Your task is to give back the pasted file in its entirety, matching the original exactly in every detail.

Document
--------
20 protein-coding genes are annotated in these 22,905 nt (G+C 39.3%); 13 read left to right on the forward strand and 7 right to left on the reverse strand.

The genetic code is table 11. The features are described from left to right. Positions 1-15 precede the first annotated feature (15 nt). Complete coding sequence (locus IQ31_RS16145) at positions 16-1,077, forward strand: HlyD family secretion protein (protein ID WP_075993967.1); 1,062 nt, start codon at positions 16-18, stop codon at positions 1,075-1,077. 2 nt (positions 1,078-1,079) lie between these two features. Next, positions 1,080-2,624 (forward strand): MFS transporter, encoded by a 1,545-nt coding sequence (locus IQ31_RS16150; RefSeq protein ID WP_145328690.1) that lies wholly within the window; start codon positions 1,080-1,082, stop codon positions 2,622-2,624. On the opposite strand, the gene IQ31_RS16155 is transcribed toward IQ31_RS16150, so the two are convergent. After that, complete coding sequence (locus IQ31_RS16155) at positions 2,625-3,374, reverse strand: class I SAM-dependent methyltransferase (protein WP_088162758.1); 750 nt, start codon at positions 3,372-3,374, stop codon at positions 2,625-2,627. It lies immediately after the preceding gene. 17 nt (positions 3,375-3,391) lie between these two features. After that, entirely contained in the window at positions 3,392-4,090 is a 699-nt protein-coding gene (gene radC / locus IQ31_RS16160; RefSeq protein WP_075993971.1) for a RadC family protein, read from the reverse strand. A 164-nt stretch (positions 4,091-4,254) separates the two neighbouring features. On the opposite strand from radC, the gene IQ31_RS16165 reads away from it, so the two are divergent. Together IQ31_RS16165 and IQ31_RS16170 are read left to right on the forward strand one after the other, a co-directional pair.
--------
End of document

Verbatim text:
20 protein-coding genes are annotated in these 22,905 nt (G+C 39.3%); 13 read left to right on the forward strand and 7 right to left on the reverse strand.

The genetic code is table 11. The features are described from left to right. Positions 1-15 precede the first annotated feature (15 nt). Complete coding sequence (locus IQ31_RS16145) at positions 16-1,077, forward strand: HlyD family secretion protein (protein ID WP_075993967.1); 1,062 nt, start codon at positions 16-18, stop codon at positions 1,075-1,077. 2 nt (positions 1,078-1,079) lie between these two features. Next, positions 1,080-2,624 (forward strand): MFS transporter, encoded by a 1,545-nt coding sequence (locus IQ31_RS16150; RefSeq protein ID WP_145328690.1) that lies wholly within the window; start codon positions 1,080-1,082, stop codon positions 2,622-2,624. On the opposite strand, the gene IQ31_RS16155 is transcribed toward IQ31_RS16150, so the two are convergent. After that, complete coding sequence (locus IQ31_RS16155) at positions 2,625-3,374, reverse strand: class I SAM-dependent methyltransferase (protein WP_088162758.1); 750 nt, start codon at positions 3,372-3,374, stop codon at positions 2,625-2,627. It lies immediately after the preceding gene. 17 nt (positions 3,375-3,391) lie between these two features. After that, entirely contained in the window at positions 3,392-4,090 is a 699-nt protein-coding gene (gene radC / locus IQ31_RS16160; RefSeq protein WP_075993971.1) for a RadC family protein, read from the reverse strand. A 164-nt stretch (positions 4,091-4,254) separates the two neighbouring features. On the opposite strand from radC, the gene IQ31_RS16165 reads away from it, so the two are divergent. Together IQ31_RS16165 and IQ31_RS16170 are read left to right on the forward strand one after the other, a co-directional pair.